While single-engine tests remained critical in the SSME testing and certification program, multi-engine testing prior to the first shuttle flight provided a more realistic scenario of how the entire propulsion system would behave during an actual launch. Rockwell’s Space Division in Palmdale, California, builder of the shuttle orbiters, constructed the MPTA-098, consisting of a flight-weight shuttle aft fuselage accommodating three SSMEs and a simulated orbiter midbody. An attached flight-like External Tank (ET) delivered liquid hydrogen and liquid oxygen to the engines. Ground crews installed the MPTA and ET onto Test Stand B-2, with the first static firing taking place on April 21, 1978. An anomaly resulted in the termination of the scheduled 2.35-second firing after just one second. The next, 15-second test firing on May 19 marked the first major test firing of the shuttle’s main propulsion system. Engineers completed a series of 18 test firings, of which six lasted at least 520 seconds, the expected duration of a shuttle’s powered ascent to orbit. Several of the later tests included gimbaling of the engines, a critical function for steering the shuttle during ascent. The final test on Jan. 17, 1981, just three months before the STS-1 mission, lasted 625 seconds. This video shows a MPTA test firing. To prepare for STS-1, engineers tested 21 engines, including the three that flew on Columbia’s first flight, over the course of 575 single-engine tests and the 18 MPTA tests, accruing more than 87,000 seconds of engine run time. The three engines aboard Columbia performed flawlessly during its April 12, 1981, inaugural launch. The MPTA and the ET remained in the test stand until February 1988. The multiple thermal cycles from loading cryogenic propellants caused the ET’s white foam insulation to disintegrate, so workers replaced it with the same orange-colored foam insulation used on flight ETs.

first_mpta_testing_mpta_et_removed_from_test_stand_feb_16_1988 first_mpta_testing_mpta_at_rocket_park_al_robert_rose
Left: Ground crews remove External Tank 01 (ET-01), used in conjunction with Main Propulsion Test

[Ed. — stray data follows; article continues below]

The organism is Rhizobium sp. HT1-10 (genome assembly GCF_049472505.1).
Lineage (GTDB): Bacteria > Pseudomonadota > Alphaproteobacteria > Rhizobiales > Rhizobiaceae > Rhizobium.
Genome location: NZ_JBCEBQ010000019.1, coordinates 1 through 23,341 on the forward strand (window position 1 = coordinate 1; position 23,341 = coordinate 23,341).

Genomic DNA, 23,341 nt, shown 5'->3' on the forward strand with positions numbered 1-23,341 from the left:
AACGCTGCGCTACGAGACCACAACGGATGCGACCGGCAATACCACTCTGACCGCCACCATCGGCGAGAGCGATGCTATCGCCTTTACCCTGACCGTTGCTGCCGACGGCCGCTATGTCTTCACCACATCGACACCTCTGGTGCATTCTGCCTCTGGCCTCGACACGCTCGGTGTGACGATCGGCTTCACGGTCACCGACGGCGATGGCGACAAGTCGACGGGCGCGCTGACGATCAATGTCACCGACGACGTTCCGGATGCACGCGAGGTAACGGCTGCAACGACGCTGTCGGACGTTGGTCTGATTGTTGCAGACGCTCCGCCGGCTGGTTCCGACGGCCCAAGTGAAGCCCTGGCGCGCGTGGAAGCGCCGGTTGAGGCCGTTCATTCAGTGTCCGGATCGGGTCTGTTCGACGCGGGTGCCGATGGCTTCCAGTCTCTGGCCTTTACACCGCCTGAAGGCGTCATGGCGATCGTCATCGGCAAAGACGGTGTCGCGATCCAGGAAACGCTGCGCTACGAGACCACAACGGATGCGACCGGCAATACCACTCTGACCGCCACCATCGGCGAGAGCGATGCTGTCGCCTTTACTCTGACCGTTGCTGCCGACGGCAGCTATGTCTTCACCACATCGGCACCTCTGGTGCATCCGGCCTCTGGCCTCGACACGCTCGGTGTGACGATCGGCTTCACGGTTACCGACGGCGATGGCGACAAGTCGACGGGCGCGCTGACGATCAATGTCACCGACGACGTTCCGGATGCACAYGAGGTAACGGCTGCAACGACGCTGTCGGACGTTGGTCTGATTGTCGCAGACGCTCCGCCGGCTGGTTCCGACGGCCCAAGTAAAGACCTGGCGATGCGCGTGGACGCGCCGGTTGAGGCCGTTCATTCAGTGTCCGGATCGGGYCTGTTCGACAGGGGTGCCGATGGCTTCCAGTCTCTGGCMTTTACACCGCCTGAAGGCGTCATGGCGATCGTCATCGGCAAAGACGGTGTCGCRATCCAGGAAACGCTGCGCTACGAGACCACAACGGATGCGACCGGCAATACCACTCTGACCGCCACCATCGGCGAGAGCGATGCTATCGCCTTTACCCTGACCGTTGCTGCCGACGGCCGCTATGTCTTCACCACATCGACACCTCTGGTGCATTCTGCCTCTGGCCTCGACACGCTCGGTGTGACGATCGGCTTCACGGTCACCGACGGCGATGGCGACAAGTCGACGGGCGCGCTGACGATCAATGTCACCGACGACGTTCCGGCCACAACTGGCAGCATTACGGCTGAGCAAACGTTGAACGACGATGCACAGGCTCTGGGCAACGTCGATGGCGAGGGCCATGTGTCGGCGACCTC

Assembly (MPTA) firings, from Test Stand B-2 at NASA’s Stennis Space Center in 1988.
Right: The ET-01 as it appears today assembled with two prototype solid rocket
boosters and the space shuttle orbiter simulator Pathfinder at the U.S. Space
and Rocket Center in Huntsville, Alabama, with the MPTA aft fuselage on
display in the foreground.

Image credit: courtesy Robert Rose.

The flight of STS-1 did not end SSME testing at NSTL, renamed NASA’s John C. Stennis Space Center in May 1988. Upgrades to the engines to operate at 104 percent and 109 percent of rated thrust required test firings for certification, as did the introduction of periodic engine upgrades, such as the full-power engines aboard Challenger’s first flight in 1983, Phase II engines in 1988, Block I and IA engines in 1995, Block IIA engines in 1998, and Block II engines in 2001. Until July 29, 2009, when the final SSME test took place in the A-2 Test Stand, engineers completed 2,307 test firings, accumulating 820,475.68 seconds (228 hours) of hot fire time. The National Park Service declared the test stands a National Historic Landmark in 1985. Over the course of the space shuttle program, 46 SSMEs flew on 135 launches, for a total of 405 engine missions.

first_mpta_testing_rs-25_testing_a-1_aug_13_2015 first_mpta_testing_sls_second_test first_mpta_testing_upgraded_rs-25_test_mar_21_2023_fred_haise_test_stand
Left: Static test fire of a RS-25 engine for the Space Launch System (SLS) core stage in the Fred Haise Test
Stand at NASA’s Stennis Space Center. Middle: Full duration static fire of the SLS core stage’s four
RS-25 engines in Stennis’ B-2 Test Stand. Right: Static fire test of an upgraded RS-25
engine in the Fred Haise Test Stand.

With the end of the space shuttle program in 2011, Stennis turned its attention to future exploration missions. On April 4, 2019, technicians completed testing all 16 SSMEs remaining from the shuttle program, now called RS-25 engines, and planned for use in the Space Launch System’s (SLS) core stage to power the Artemis program to send Orion capsules and eventually astronauts to the Moon. A second round of RS-25 testing, called the Green Run, began in January 2020 and culminated with a test in the B-2 stand involving four RS-25 engines mounted on the core stage of the SLS rocket destined to launch the Artemis I mission to the Moon. The first test on Jan. 16, 2021, ended after a little over one minute, but a second test on March 18 completed the full duration 500-second firing. Following the test, ground crews shipped the core stage to KSC to prepare it for the Artemis I launch that took place on Nov. 16, 2022. Testing continues at the Fred Haise Test Stand to certify upgraded RS-25 engines for future Artemis deep space missions. Once again, the old saying holds true, “If you want to go to the Moon, you first have to go through Hancock County, Mississippi.”